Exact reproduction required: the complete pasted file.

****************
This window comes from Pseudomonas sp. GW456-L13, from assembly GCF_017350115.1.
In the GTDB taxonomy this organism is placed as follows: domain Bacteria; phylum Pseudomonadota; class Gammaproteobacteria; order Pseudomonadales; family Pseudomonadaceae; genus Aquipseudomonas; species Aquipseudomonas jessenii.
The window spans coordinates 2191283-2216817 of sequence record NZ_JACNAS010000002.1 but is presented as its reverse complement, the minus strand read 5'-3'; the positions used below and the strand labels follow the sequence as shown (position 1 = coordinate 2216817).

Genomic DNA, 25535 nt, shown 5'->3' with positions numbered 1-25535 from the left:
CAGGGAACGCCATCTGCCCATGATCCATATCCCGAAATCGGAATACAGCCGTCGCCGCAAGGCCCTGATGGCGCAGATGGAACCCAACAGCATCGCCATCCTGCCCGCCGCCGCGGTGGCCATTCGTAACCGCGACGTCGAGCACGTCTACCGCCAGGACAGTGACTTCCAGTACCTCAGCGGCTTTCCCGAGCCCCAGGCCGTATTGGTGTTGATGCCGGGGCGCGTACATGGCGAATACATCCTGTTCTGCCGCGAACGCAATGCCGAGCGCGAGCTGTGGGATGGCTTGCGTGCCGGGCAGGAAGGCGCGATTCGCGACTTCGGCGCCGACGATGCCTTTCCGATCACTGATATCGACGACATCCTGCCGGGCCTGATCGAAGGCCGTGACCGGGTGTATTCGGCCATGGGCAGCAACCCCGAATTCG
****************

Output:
This window comes from Pseudomonas sp. GW456-L13, from assembly GCF_017350115.1.
In the GTDB taxonomy this organism is placed as follows: domain Bacteria; phylum Pseudomonadota; class Gammaproteobacteria; order Pseudomonadales; family Pseudomonadaceae; genus Aquipseudomonas; species Aquipseudomonas jessenii.
The window spans coordinates 2191283-2216817 of sequence record NZ_JACNAS010000002.1 but is presented as its reverse complement, the minus strand read 5'-3'; the positions used below and the strand labels follow the sequence as shown (position 1 = coordinate 2216817).

Genomic DNA, 25535 nt, shown 5'->3' with positions numbered 1-25535 from the left:
CAGGGAACGCCATCTGCCCATGATCCATATCCCGAAATCGGAATACAGCCGTCGCCGCAAGGCCCTGATGGCGCAGATGGAACCCAACAGCATCGCCATCCTGCCCGCCGCCGCGGTGGCCATTCGTAACCGCGACGTCGAGCACGTCTACCGCCAGGACAGTGACTTCCAGTACCTCAGCGGCTTTCCCGAGCCCCAGGCCGTATTGGTGTTGATGCCGGGGCGCGTACATGGCGAATACATCCTGTTCTGCCGCGAACGCAATGCCGAGCGCGAGCTGTGGGATGGCTTGCGTGCCGGGCAGGAAGGCGCGATTCGCGACTTCGGCGCCGACGATGCCTTTCCGATCACTGATATCGACGACATCCTGCCGGGCCTGATCGAAGGCCGTGACCGGGTGTATTCGGCCATGGGCAGCAACCCCGAATTCG